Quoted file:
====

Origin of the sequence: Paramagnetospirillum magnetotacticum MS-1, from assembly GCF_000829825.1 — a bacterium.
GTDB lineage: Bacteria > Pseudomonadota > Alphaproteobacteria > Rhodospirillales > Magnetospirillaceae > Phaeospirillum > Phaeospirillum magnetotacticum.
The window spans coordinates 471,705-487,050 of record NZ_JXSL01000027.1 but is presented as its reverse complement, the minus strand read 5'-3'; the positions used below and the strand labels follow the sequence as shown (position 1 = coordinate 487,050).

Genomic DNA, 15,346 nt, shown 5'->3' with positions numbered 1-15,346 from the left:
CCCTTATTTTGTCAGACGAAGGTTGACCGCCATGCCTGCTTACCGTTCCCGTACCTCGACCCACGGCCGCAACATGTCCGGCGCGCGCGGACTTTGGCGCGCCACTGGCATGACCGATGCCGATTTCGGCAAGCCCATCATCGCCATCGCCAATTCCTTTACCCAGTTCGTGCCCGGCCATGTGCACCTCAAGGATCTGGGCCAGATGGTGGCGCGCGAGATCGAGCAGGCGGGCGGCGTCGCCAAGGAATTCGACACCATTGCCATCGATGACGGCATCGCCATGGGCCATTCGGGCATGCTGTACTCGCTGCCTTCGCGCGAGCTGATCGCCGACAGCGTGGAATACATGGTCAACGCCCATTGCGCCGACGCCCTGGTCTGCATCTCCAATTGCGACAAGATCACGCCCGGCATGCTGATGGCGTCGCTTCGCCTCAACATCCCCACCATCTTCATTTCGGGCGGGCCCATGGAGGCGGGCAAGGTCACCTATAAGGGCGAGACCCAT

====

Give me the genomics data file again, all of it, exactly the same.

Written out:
Origin of the sequence: Paramagnetospirillum magnetotacticum MS-1, from assembly GCF_000829825.1 — a bacterium.
GTDB lineage: Bacteria > Pseudomonadota > Alphaproteobacteria > Rhodospirillales > Magnetospirillaceae > Phaeospirillum > Phaeospirillum magnetotacticum.
The window spans coordinates 471,705-487,050 of record NZ_JXSL01000027.1 but is presented as its reverse complement, the minus strand read 5'-3'; the positions used below and the strand labels follow the sequence as shown (position 1 = coordinate 487,050).

Genomic DNA, 15,346 nt, shown 5'->3' with positions numbered 1-15,346 from the left:
CCCTTATTTTGTCAGACGAAGGTTGACCGCCATGCCTGCTTACCGTTCCCGTACCTCGACCCACGGCCGCAACATGTCCGGCGCGCGCGGACTTTGGCGCGCCACTGGCATGACCGATGCCGATTTCGGCAAGCCCATCATCGCCATCGCCAATTCCTTTACCCAGTTCGTGCCCGGCCATGTGCACCTCAAGGATCTGGGCCAGATGGTGGCGCGCGAGATCGAGCAGGCGGGCGGCGTCGCCAAGGAATTCGACACCATTGCCATCGATGACGGCATCGCCATGGGCCATTCGGGCATGCTGTACTCGCTGCCTTCGCGCGAGCTGATCGCCGACAGCGTGGAATACATGGTCAACGCCCATTGCGCCGACGCCCTGGTCTGCATCTCCAATTGCGACAAGATCACGCCCGGCATGCTGATGGCGTCGCTTCGCCTCAACATCCCCACCATCTTCATTTCGGGCGGGCCCATGGAGGCGGGCAAGGTCACCTATAAGGGCGAGACCCAT